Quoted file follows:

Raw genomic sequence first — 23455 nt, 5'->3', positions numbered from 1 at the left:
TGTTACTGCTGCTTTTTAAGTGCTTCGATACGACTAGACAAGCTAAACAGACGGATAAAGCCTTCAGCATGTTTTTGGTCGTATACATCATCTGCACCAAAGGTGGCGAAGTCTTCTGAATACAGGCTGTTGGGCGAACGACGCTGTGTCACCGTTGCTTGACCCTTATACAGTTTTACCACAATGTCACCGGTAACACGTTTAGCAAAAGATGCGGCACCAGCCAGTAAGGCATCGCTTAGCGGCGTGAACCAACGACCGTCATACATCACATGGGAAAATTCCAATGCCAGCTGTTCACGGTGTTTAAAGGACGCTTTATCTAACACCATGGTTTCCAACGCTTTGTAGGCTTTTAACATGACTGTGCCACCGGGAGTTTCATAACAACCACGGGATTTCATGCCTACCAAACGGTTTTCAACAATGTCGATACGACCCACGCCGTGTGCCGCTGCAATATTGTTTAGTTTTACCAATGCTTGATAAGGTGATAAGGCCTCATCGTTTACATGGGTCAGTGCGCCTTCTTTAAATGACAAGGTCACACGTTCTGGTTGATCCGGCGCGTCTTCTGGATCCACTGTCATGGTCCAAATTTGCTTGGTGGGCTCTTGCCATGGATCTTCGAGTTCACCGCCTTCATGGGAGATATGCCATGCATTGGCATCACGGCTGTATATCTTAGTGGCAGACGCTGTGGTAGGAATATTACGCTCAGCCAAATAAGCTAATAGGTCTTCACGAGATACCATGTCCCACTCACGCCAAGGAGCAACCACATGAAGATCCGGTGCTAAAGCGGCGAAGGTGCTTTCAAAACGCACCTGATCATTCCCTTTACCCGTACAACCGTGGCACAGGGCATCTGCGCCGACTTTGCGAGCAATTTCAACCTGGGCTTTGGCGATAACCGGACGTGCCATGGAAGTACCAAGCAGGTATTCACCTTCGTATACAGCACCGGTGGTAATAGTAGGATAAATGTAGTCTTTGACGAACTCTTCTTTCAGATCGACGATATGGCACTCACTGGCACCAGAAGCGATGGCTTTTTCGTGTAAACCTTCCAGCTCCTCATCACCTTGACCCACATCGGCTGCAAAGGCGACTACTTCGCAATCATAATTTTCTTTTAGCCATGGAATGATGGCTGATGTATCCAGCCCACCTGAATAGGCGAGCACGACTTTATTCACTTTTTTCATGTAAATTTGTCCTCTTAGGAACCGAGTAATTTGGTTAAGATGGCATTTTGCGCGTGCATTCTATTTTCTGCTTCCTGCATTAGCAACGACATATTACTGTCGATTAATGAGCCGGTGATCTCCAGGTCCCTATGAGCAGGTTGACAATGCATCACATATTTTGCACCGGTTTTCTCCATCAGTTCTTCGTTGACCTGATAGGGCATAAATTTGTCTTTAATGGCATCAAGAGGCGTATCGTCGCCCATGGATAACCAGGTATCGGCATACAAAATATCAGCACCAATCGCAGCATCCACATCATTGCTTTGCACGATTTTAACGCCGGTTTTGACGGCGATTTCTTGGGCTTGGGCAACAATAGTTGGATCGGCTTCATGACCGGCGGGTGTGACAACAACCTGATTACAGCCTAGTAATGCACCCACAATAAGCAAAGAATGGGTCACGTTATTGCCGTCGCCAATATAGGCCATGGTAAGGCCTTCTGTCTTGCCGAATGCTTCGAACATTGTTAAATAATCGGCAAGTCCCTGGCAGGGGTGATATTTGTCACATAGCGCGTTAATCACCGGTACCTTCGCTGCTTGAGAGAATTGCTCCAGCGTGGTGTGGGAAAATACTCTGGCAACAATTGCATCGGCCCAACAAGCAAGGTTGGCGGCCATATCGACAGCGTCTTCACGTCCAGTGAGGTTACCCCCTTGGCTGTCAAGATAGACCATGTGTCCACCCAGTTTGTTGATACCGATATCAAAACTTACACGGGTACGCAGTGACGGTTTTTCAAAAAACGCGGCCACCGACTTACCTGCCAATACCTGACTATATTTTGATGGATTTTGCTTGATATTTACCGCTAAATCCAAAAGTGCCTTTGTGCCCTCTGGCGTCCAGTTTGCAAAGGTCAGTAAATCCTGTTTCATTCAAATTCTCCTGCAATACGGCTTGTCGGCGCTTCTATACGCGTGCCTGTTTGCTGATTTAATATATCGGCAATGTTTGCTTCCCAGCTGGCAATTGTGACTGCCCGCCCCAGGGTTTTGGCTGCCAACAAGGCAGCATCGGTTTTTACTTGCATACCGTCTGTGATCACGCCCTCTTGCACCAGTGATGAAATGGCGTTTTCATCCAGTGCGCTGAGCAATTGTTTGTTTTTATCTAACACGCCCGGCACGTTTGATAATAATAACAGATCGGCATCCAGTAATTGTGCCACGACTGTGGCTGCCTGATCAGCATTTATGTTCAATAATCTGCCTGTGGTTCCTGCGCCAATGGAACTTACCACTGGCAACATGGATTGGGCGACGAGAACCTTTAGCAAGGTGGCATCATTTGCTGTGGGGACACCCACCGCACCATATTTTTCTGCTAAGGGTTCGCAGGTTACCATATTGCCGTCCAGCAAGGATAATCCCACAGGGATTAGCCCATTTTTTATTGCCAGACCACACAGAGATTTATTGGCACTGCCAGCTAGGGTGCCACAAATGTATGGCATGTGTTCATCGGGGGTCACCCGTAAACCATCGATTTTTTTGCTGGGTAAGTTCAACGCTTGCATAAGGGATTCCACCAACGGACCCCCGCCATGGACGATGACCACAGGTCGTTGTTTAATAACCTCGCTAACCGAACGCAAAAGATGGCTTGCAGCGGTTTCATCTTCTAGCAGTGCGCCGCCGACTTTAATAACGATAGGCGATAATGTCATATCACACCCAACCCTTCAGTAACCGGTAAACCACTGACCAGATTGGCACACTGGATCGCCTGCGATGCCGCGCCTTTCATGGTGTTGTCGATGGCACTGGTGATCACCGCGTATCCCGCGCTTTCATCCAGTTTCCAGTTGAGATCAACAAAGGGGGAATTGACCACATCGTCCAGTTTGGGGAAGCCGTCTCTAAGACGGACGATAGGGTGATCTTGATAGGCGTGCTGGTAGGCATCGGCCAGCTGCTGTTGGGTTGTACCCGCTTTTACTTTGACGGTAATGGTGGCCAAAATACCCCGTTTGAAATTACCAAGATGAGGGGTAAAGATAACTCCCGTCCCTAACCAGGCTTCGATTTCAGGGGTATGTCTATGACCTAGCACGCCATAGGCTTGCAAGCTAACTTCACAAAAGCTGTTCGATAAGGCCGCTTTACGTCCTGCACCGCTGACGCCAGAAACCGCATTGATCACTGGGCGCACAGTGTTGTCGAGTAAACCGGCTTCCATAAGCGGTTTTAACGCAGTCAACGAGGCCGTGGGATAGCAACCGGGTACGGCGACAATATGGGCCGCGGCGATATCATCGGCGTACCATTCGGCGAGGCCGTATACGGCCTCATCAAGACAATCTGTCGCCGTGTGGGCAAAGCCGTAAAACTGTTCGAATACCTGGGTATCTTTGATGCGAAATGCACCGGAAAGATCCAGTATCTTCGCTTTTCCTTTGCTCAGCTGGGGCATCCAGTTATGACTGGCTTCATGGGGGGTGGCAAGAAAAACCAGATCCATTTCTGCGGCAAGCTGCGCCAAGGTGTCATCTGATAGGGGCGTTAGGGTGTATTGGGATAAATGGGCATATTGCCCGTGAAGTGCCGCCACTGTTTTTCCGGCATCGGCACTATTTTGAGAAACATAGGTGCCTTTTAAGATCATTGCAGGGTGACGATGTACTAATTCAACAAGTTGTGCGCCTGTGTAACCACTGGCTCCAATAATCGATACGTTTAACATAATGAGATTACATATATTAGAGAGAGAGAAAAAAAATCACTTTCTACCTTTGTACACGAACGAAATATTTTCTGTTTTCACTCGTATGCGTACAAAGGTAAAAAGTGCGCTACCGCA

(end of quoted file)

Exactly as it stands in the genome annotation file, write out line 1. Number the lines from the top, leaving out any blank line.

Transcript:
Raw genomic sequence first — 23455 nt, 5'->3', positions numbered from 1 at the left: